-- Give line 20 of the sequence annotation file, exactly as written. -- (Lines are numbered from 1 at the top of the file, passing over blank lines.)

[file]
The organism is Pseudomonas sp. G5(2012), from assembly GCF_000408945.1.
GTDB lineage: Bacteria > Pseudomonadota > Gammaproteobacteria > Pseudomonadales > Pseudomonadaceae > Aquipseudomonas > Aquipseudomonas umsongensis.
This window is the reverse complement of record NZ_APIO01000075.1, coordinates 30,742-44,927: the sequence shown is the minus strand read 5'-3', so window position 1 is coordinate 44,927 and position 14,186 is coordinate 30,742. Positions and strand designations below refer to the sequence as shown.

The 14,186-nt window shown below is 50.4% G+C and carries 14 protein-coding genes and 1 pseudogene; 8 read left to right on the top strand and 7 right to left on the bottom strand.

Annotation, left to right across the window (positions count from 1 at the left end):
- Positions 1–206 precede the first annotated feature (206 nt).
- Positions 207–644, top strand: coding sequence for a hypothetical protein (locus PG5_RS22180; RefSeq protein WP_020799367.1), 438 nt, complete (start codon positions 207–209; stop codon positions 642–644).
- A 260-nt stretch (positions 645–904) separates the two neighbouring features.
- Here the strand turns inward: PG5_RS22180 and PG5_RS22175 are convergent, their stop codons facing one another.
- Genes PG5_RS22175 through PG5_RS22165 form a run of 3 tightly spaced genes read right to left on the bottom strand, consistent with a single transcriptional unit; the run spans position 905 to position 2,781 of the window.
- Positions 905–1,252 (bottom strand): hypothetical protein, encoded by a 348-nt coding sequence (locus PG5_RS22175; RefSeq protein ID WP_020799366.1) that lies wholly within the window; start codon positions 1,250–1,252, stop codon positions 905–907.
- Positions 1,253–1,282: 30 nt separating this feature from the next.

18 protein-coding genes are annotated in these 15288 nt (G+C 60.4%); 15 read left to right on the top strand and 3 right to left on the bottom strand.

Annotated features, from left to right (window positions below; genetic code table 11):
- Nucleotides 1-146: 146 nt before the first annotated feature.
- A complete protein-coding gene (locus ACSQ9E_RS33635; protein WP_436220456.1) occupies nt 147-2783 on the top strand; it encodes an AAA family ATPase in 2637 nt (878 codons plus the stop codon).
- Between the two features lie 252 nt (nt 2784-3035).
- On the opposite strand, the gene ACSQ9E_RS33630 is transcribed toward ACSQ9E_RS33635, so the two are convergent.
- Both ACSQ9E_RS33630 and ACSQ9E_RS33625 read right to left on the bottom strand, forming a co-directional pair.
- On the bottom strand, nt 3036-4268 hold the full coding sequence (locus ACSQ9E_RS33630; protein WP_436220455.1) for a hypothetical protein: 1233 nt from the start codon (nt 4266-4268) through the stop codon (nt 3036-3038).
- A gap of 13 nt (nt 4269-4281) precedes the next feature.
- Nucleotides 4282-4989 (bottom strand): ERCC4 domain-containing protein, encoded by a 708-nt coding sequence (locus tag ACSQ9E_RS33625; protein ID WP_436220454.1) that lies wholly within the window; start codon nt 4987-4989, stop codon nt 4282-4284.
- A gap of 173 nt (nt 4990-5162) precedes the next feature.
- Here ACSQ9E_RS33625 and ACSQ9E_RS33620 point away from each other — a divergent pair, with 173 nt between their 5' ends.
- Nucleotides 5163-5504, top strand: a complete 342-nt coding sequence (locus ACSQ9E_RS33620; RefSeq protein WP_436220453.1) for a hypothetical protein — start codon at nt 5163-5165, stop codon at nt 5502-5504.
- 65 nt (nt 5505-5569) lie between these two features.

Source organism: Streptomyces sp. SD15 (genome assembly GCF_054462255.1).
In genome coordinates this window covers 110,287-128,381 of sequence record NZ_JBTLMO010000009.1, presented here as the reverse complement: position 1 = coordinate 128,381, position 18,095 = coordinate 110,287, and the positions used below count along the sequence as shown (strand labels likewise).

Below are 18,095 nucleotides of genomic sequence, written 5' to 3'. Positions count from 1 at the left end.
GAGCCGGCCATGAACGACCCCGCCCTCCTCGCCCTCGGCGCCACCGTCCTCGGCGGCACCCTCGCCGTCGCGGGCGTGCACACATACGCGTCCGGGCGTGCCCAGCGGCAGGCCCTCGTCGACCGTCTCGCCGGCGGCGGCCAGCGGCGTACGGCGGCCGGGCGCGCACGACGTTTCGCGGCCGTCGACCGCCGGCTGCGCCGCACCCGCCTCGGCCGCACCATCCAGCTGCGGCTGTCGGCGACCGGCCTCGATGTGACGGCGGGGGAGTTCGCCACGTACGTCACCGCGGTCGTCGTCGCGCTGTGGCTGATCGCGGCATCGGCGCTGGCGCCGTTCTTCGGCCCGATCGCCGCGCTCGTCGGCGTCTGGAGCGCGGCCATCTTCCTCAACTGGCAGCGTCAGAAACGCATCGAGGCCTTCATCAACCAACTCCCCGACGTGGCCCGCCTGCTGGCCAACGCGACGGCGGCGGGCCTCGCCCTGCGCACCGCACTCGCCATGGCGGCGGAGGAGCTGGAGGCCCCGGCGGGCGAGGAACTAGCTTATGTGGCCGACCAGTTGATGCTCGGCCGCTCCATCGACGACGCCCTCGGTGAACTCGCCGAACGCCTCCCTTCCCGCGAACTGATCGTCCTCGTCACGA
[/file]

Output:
- On the bottom strand, nt 3036-4268 hold the full coding sequence (locus ACSQ9E_RS33630; protein WP_436220455.1) for a hypothetical protein: 1233 nt from the start codon (nt 4266-4268) through the stop codon (nt 3036-3038).